Career Strategies for Librarians
Libraries: Our Last Best Hope: Towards a Personal Philosophy of Librarianship
by David I. Harvie

A while ago, our library director asked the librarians to write their personal philosophies of librarianship.
This is what I submitted.

With the deepest apologies to my Muse….

It is said that “Duty commands but Honor obeys”.  If this is so, then what does Honor demand of us as a
profession and as individuals?

As librarians, our first duty is to the Truth.

As a profession we are called to bear witness to the Truth of information. If information is that which
defines and enhances reality, then by providing our patrons access to information, we allow them to take
control of their reality, their lives and their destinies. It empowers them and redeems them by preventing
them from becoming victims of an imposed and alien reality. We bear witness to the Truth because as
librarians, we believe that Tomorrow cannot be held hostage and ransomed off to the highest bidder, for
it is the inheritance of All. For somewhere in all the books we have selected, catalogued and shelved,
somewhere amongst the pages of all the written thoughts of other men, other women, other times, lies
that one unexpected passage that will irrevocably change us inside. What we become then is difficult to
say. Less human, or more human? Human enough, or too human? This is the fundamental question of
our profession.

Our second duty is to Service.

We serve.  We do not judge.  

We serve ALL because we believe that ALL are worthy of our service.  The measure of our
professionalism and commitment is how we serve the so-called “least” of us, whether they are the
young or old, homeless, handicapped, the mentally ill or challenged.  It is not for us to judge or dictate
how our patrons choose to seek the perfection of their lives, their minds or their souls.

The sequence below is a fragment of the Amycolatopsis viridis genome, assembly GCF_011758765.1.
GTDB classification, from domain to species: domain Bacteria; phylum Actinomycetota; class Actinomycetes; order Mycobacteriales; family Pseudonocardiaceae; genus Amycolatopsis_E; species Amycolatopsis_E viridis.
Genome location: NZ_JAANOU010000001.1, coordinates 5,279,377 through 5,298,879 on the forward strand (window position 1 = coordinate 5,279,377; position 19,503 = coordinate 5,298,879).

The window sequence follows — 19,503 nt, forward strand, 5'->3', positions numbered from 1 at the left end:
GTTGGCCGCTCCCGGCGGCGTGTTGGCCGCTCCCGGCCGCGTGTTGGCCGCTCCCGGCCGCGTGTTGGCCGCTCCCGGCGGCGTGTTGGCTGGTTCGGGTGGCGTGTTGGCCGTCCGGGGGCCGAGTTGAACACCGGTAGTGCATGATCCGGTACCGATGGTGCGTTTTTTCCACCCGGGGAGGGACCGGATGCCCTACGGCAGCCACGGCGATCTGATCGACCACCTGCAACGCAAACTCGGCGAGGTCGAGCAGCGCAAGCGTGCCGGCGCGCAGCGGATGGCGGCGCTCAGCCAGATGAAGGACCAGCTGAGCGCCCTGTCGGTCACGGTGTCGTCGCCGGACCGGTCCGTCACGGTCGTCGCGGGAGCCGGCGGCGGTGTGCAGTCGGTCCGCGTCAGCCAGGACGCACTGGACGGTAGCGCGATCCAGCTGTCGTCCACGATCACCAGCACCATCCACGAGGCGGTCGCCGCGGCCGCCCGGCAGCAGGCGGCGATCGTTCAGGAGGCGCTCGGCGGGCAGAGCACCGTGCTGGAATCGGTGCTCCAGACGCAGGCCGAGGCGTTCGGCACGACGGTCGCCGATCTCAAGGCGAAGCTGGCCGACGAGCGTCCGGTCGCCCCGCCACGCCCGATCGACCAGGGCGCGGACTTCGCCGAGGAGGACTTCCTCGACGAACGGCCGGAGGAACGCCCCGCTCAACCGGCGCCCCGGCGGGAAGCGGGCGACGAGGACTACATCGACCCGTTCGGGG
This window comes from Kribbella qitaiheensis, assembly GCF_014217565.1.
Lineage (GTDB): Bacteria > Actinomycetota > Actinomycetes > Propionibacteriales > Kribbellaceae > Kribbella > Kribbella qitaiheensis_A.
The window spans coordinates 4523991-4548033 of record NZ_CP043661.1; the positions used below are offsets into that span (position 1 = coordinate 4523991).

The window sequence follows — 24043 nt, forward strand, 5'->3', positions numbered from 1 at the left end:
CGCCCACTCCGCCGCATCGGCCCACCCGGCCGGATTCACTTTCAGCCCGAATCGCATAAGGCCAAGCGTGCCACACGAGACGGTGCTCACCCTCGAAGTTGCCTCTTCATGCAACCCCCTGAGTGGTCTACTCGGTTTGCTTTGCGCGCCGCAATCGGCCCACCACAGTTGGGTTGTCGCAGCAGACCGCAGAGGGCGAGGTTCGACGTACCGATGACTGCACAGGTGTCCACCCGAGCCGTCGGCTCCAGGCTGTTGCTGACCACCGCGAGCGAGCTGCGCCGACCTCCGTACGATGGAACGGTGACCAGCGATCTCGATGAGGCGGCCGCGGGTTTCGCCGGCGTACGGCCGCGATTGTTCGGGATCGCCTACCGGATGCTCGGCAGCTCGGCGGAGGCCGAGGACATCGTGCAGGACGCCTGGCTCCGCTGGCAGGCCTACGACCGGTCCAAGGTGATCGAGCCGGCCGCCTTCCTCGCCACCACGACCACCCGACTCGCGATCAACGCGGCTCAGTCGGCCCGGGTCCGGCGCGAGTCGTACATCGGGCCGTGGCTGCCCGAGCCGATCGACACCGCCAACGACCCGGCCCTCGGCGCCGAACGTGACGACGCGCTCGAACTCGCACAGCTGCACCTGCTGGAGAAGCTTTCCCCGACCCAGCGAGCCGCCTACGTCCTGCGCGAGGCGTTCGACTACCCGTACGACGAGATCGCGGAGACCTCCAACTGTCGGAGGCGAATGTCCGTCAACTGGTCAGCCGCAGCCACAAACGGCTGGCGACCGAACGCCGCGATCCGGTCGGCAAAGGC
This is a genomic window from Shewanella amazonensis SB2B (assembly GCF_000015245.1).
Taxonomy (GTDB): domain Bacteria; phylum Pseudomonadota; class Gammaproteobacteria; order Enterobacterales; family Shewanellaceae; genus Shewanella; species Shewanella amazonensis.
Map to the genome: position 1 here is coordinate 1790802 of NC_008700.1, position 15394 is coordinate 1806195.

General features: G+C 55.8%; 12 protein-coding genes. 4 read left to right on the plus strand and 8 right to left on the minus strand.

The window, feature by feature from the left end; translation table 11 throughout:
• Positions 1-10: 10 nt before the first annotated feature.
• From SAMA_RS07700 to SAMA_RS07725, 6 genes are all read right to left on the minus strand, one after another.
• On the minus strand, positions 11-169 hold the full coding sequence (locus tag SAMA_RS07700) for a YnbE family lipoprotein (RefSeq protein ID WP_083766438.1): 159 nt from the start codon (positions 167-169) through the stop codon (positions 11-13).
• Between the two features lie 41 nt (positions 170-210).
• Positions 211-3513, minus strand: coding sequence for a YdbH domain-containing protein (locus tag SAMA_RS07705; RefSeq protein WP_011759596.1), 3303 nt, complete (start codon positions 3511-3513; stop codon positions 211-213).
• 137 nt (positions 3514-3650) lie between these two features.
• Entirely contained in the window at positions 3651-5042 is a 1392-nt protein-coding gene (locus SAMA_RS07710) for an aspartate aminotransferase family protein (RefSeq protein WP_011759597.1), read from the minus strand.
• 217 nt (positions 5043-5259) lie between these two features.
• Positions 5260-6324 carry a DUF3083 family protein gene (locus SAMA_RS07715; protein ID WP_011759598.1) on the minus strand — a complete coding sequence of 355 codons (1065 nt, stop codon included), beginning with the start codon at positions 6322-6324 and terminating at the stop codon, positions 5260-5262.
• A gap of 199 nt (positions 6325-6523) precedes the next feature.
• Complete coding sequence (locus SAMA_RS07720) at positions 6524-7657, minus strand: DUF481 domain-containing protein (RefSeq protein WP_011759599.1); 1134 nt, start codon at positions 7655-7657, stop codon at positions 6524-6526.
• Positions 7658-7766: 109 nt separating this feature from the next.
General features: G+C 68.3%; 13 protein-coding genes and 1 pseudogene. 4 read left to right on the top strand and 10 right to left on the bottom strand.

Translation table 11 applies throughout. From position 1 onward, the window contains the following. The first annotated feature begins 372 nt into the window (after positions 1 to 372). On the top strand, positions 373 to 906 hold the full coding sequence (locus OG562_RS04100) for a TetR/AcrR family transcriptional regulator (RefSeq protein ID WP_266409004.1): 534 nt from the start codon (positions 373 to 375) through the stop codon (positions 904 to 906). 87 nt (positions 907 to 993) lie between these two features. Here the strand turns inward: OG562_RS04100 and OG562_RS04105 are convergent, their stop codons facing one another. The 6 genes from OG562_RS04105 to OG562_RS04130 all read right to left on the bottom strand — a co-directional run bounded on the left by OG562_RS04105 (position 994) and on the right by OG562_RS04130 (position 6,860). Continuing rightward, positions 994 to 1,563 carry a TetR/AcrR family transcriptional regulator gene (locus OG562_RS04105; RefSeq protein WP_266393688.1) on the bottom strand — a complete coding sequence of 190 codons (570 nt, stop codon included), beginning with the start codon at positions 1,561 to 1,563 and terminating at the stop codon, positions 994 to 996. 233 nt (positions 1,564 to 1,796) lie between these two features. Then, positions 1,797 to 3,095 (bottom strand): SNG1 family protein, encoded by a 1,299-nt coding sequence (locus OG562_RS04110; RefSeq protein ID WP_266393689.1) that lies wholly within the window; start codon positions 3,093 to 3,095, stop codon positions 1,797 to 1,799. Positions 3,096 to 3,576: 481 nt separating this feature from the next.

We serve because as librarians we believe in something greater than ourselves. As librarians we
believe that each new voice enriches us and ennobles us, and each voice lost diminishes us.

Our third and most important duty is to Compassion and Humility.

We should be efficient in our duties, but not at the price of compassion. We may take pride in our service
of others and in our professional accomplishments, but never to the point of arrogance. For it is
compassion and humility which shows us where the true nature of our service lies.  Being a librarian
does not mean deciding what to do based on whether or not it serves some warped sense of
professionalism or ego. It means serving our patrons rather than “the Rules.”  It means doing the right
thing simply because it is the right thing. Because as librarians we understand that infinite power and
infinite wisdom are not enough without infinite compassion.

As librarians we move between fact and fiction, between fantasy and reality, between incantation and
equation. We mark the shifting edges between them all and we guard the sum of things. While we may
not be able to turn bullets and bombs, we can help to turn hearts and minds. Because we understand
that giving someone a book is the ultimate subversive act.  

As librarians we struggle against intolerance, ignorance, chaos, despair and the darkness of the soul.
We fight against the death of hope and the death of dreams. Against this danger we can never
surrender. If we fail in our duty as librarians, our towns, cities, countries and world will become a poorer
and darker place. If we fail in our duty, then none of us will be saved, and our values and beliefs, our
history and culture, the best and worst of us, will not even be a memory. We are what we are because as
librarians we believe that to forget is to die.  

Our libraries tell of the past, converse with the present, and speak to the future. They enable us to
rediscover our dreams when the world has stolen them from us. Each new idea enriches and ennobles
us.  Each idea lost or censored, diminishes us. Although our collections may be written in many
languages, they all speak in the language of hope, in the language of the heart and of the soul.  

Our libraries allow us to choose something better and give us the courage to go on. They shelter us, they
transform us, they propel us and they redeem us. Above all, our libraries are our last best hope.  

About the Author:

David I. Harvie is a renegade librarian and library apostate. He is currently the Systems Librarian at the
Stratford Public Library. He is old enough to know better, is not married, has no children, has no cats,
and lives alone with the voices in his head. He is the Chief Scout of the Outriders of Reality. He has
always been who is he is becoming.  Visit his blog at http://homepage.mac.com/dharvie/iblog/index.html.

Article published July 2005

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